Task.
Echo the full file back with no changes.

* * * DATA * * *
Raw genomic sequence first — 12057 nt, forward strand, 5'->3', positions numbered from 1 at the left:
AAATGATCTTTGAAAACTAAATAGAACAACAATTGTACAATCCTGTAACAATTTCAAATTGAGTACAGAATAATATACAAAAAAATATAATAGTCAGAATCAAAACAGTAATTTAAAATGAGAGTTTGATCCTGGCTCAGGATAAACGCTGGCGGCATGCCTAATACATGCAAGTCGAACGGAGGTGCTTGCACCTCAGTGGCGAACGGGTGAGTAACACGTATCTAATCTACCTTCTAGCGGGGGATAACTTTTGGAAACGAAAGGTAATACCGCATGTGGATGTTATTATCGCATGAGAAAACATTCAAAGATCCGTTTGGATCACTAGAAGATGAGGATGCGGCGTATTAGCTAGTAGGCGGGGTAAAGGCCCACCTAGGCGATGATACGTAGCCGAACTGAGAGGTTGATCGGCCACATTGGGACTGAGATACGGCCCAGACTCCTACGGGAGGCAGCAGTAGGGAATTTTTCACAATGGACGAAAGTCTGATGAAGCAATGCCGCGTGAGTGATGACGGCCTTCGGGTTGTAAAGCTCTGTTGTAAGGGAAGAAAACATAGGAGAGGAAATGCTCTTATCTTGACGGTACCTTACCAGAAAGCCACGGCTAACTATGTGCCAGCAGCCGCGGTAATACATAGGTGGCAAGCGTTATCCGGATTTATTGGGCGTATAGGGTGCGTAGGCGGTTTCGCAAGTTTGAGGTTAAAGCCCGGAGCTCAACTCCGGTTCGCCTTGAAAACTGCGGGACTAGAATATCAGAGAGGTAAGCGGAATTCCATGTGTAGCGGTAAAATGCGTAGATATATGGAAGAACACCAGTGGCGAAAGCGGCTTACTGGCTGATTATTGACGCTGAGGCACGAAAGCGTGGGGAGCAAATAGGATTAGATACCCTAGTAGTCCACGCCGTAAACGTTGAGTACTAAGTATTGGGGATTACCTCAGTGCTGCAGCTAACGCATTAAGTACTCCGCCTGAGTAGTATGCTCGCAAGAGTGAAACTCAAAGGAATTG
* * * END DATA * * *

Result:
Raw genomic sequence first — 12057 nt, forward strand, 5'->3', positions numbered from 1 at the left:
AAATGATCTTTGAAAACTAAATAGAACAACAATTGTACAATCCTGTAACAATTTCAAATTGAGTACAGAATAATATACAAAAAAATATAATAGTCAGAATCAAAACAGTAATTTAAAATGAGAGTTTGATCCTGGCTCAGGATAAACGCTGGCGGCATGCCTAATACATGCAAGTCGAACGGAGGTGCTTGCACCTCAGTGGCGAACGGGTGAGTAACACGTATCTAATCTACCTTCTAGCGGGGGATAACTTTTGGAAACGAAAGGTAATACCGCATGTGGATGTTATTATCGCATGAGAAAACATTCAAAGATCCGTTTGGATCACTAGAAGATGAGGATGCGGCGTATTAGCTAGTAGGCGGGGTAAAGGCCCACCTAGGCGATGATACGTAGCCGAACTGAGAGGTTGATCGGCCACATTGGGACTGAGATACGGCCCAGACTCCTACGGGAGGCAGCAGTAGGGAATTTTTCACAATGGACGAAAGTCTGATGAAGCAATGCCGCGTGAGTGATGACGGCCTTCGGGTTGTAAAGCTCTGTTGTAAGGGAAGAAAACATAGGAGAGGAAATGCTCTTATCTTGACGGTACCTTACCAGAAAGCCACGGCTAACTATGTGCCAGCAGCCGCGGTAATACATAGGTGGCAAGCGTTATCCGGATTTATTGGGCGTATAGGGTGCGTAGGCGGTTTCGCAAGTTTGAGGTTAAAGCCCGGAGCTCAACTCCGGTTCGCCTTGAAAACTGCGGGACTAGAATATCAGAGAGGTAAGCGGAATTCCATGTGTAGCGGTAAAATGCGTAGATATATGGAAGAACACCAGTGGCGAAAGCGGCTTACTGGCTGATTATTGACGCTGAGGCACGAAAGCGTGGGGAGCAAATAGGATTAGATACCCTAGTAGTCCACGCCGTAAACGTTGAGTACTAAGTATTGGGGATTACCTCAGTGCTGCAGCTAACGCATTAAGTACTCCGCCTGAGTAGTATGCTCGCAAGAGTGAAACTCAAAGGAATTG